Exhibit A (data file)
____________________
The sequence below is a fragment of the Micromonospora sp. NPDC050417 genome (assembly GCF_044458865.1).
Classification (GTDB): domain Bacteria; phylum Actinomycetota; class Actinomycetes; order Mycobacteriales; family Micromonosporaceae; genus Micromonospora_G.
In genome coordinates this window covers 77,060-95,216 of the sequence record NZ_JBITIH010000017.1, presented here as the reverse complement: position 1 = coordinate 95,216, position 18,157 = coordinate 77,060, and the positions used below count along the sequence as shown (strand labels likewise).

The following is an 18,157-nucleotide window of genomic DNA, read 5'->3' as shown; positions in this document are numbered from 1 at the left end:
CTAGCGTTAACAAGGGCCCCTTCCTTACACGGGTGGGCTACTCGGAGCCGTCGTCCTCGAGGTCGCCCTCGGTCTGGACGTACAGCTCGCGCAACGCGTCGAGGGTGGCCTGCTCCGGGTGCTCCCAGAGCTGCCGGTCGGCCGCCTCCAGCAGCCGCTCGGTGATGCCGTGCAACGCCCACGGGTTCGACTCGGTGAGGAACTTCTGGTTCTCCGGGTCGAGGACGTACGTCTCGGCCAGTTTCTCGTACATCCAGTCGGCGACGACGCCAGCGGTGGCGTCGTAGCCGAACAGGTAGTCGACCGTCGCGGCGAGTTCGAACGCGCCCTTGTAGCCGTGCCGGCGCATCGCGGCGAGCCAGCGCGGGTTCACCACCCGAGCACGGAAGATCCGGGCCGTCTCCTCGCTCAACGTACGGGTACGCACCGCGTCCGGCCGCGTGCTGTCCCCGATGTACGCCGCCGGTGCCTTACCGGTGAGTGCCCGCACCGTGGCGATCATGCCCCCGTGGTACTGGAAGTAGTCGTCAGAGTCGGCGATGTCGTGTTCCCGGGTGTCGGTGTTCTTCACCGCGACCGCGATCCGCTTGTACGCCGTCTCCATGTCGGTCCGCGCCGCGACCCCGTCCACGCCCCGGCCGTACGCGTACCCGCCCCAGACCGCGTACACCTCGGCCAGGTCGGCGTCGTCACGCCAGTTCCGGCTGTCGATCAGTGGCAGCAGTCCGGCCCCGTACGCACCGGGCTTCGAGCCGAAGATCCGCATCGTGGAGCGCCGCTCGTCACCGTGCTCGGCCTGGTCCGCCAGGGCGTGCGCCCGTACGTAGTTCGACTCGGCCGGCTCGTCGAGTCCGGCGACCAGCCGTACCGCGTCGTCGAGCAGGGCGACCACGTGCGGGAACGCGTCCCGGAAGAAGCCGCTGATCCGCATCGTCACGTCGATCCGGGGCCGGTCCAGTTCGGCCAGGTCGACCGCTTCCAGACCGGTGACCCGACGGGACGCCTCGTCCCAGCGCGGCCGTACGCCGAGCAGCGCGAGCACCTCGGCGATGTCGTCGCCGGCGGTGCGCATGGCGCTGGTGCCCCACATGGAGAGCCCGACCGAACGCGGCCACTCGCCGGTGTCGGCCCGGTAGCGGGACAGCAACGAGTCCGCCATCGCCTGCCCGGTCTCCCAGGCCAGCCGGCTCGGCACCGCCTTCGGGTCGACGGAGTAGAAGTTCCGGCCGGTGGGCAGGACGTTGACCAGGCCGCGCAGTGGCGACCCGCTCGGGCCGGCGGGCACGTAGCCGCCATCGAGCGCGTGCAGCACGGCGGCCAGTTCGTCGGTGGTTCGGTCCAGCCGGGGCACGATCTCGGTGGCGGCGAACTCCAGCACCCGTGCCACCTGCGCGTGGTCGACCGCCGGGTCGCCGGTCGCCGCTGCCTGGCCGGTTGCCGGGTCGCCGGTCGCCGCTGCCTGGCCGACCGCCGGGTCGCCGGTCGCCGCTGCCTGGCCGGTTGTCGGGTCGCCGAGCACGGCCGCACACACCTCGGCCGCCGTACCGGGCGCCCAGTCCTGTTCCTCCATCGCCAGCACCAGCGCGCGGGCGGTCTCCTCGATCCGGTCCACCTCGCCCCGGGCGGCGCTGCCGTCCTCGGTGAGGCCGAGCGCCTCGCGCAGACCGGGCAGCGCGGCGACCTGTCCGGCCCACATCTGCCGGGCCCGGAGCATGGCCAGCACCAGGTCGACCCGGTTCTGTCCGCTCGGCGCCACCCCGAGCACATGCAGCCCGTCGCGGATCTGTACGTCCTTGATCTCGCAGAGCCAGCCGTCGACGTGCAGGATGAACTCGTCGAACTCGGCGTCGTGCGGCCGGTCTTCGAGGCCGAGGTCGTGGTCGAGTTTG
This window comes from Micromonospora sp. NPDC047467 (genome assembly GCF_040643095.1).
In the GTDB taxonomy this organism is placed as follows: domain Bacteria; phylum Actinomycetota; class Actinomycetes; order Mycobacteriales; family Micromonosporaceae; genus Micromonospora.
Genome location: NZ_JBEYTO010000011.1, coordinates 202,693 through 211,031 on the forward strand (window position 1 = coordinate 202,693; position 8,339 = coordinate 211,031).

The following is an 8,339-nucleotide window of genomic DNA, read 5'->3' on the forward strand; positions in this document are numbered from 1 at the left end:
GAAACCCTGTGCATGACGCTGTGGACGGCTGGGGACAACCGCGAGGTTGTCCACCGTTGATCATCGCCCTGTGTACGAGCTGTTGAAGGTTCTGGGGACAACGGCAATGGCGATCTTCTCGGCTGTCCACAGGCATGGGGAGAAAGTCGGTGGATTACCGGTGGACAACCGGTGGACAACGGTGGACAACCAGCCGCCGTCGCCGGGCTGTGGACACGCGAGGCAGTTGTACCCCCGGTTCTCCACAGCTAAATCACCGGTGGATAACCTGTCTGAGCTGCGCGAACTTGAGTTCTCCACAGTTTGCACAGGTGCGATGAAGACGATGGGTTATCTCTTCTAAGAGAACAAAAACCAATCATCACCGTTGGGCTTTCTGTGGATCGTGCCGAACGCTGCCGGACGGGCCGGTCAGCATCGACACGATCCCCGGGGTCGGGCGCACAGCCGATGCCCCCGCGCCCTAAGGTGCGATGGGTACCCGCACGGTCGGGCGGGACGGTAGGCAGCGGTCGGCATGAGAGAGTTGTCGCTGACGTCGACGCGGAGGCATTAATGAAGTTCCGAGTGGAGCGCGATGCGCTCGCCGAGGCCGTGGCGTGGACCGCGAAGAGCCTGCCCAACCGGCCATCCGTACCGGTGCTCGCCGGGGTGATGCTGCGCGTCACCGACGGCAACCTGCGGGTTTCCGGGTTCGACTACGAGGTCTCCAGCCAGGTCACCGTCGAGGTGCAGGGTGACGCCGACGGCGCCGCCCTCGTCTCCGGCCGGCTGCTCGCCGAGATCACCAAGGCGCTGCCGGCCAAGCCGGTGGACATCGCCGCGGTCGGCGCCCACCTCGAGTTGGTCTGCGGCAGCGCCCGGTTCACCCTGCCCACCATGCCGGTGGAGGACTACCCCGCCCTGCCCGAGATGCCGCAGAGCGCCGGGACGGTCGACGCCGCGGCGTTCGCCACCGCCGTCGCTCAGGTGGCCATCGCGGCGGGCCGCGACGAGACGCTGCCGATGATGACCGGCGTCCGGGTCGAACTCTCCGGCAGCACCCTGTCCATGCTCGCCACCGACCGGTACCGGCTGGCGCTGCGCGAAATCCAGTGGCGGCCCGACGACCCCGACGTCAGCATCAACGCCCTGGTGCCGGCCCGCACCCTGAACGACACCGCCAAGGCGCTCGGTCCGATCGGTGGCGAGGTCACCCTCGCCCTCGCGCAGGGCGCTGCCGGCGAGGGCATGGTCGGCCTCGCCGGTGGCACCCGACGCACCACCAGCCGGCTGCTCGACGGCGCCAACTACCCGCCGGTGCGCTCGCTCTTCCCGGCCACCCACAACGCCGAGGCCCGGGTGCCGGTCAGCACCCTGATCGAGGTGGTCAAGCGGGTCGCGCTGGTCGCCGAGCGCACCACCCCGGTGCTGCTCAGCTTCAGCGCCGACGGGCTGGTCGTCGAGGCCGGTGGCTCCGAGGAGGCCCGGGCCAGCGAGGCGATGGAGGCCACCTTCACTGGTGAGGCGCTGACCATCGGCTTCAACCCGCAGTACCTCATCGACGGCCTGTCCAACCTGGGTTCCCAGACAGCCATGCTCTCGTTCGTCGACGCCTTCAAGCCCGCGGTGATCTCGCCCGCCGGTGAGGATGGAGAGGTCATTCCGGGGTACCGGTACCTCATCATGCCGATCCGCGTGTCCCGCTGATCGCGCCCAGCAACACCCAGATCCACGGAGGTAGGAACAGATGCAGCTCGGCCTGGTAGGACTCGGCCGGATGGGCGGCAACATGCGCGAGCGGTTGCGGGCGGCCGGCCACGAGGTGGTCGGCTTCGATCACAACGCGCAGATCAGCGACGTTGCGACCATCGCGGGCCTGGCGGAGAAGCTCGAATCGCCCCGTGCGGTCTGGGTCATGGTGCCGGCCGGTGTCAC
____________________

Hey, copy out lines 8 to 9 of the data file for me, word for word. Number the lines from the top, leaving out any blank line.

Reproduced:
Genome location: NZ_JBEYTO010000011.1, coordinates 202,693 through 211,031 on the forward strand (window position 1 = coordinate 202,693; position 8,339 = coordinate 211,031).

The following is an 8,339-nucleotide window of genomic DNA, read 5'->3' on the forward strand; positions in this document are numbered from 1 at the left end: